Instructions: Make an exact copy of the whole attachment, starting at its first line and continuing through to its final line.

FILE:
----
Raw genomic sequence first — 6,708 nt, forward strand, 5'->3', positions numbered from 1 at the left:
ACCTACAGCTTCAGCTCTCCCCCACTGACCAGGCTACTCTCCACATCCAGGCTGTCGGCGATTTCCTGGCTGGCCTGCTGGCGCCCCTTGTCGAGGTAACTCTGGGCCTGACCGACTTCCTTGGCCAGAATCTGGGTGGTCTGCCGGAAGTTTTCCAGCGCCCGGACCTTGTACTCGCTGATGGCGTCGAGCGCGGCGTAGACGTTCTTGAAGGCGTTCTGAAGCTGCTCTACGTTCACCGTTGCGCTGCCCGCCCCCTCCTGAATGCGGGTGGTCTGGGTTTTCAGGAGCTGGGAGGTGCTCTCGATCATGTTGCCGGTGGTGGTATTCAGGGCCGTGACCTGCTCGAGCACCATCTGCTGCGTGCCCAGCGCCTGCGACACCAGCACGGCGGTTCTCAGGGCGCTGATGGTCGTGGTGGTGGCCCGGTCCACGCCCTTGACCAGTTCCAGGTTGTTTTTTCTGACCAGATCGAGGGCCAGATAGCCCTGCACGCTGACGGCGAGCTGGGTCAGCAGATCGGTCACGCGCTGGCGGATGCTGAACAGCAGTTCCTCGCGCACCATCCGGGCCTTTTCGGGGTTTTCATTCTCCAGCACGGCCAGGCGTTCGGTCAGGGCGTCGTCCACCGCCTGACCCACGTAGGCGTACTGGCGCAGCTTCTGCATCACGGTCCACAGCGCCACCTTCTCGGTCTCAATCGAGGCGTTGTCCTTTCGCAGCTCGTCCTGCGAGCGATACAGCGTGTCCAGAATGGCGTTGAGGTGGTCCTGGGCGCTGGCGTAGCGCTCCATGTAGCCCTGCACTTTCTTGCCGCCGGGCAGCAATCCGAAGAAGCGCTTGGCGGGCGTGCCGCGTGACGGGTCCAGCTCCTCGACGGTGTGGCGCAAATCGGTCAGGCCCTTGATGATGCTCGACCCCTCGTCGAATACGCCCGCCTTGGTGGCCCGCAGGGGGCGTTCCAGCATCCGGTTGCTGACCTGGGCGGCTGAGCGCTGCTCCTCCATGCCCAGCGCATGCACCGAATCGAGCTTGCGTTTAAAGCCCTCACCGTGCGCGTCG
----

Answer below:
Raw genomic sequence first — 6,708 nt, forward strand, 5'->3', positions numbered from 1 at the left:
ACCTACAGCTTCAGCTCTCCCCCACTGACCAGGCTACTCTCCACATCCAGGCTGTCGGCGATTTCCTGGCTGGCCTGCTGGCGCCCCTTGTCGAGGTAACTCTGGGCCTGACCGACTTCCTTGGCCAGAATCTGGGTGGTCTGCCGGAAGTTTTCCAGCGCCCGGACCTTGTACTCGCTGATGGCGTCGAGCGCGGCGTAGACGTTCTTGAAGGCGTTCTGAAGCTGCTCTACGTTCACCGTTGCGCTGCCCGCCCCCTCCTGAATGCGGGTGGTCTGGGTTTTCAGGAGCTGGGAGGTGCTCTCGATCATGTTGCCGGTGGTGGTATTCAGGGCCGTGACCTGCTCGAGCACCATCTGCTGCGTGCCCAGCGCCTGCGACACCAGCACGGCGGTTCTCAGGGCGCTGATGGTCGTGGTGGTGGCCCGGTCCACGCCCTTGACCAGTTCCAGGTTGTTTTTTCTGACCAGATCGAGGGCCAGATAGCCCTGCACGCTGACGGCGAGCTGGGTCAGCAGATCGGTCACGCGCTGGCGGATGCTGAACAGCAGTTCCTCGCGCACCATCCGGGCCTTTTCGGGGTTTTCATTCTCCAGCACGGCCAGGCGTTCGGTCAGGGCGTCGTCCACCGCCTGACCCACGTAGGCGTACTGGCGCAGCTTCTGCATCACGGTCCACAGCGCCACCTTCTCGGTCTCAATCGAGGCGTTGTCCTTTCGCAGCTCGTCCTGCGAGCGATACAGCGTGTCCAGAATGGCGTTGAGGTGGTCCTGGGCGCTGGCGTAGCGCTCCATGTAGCCCTGCACTTTCTTGCCGCCGGGCAGCAATCCGAAGAAGCGCTTGGCGGGCGTGCCGCGTGACGGGTCCAGCTCCTCGACGGTGTGGCGCAAATCGGTCAGGCCCTTGATGATGCTCGACCCCTCGTCGAATACGCCCGCCTTGGTGGCCCGCAGGGGGCGTTCCAGCATCCGGTTGCTGACCTGGGCGGCTGAGCGCTGCTCCTCCATGCCCAGCGCATGCACCGAATCGAGCTTGCGTTTAAAGCCCTCACCGTGCGCGTCG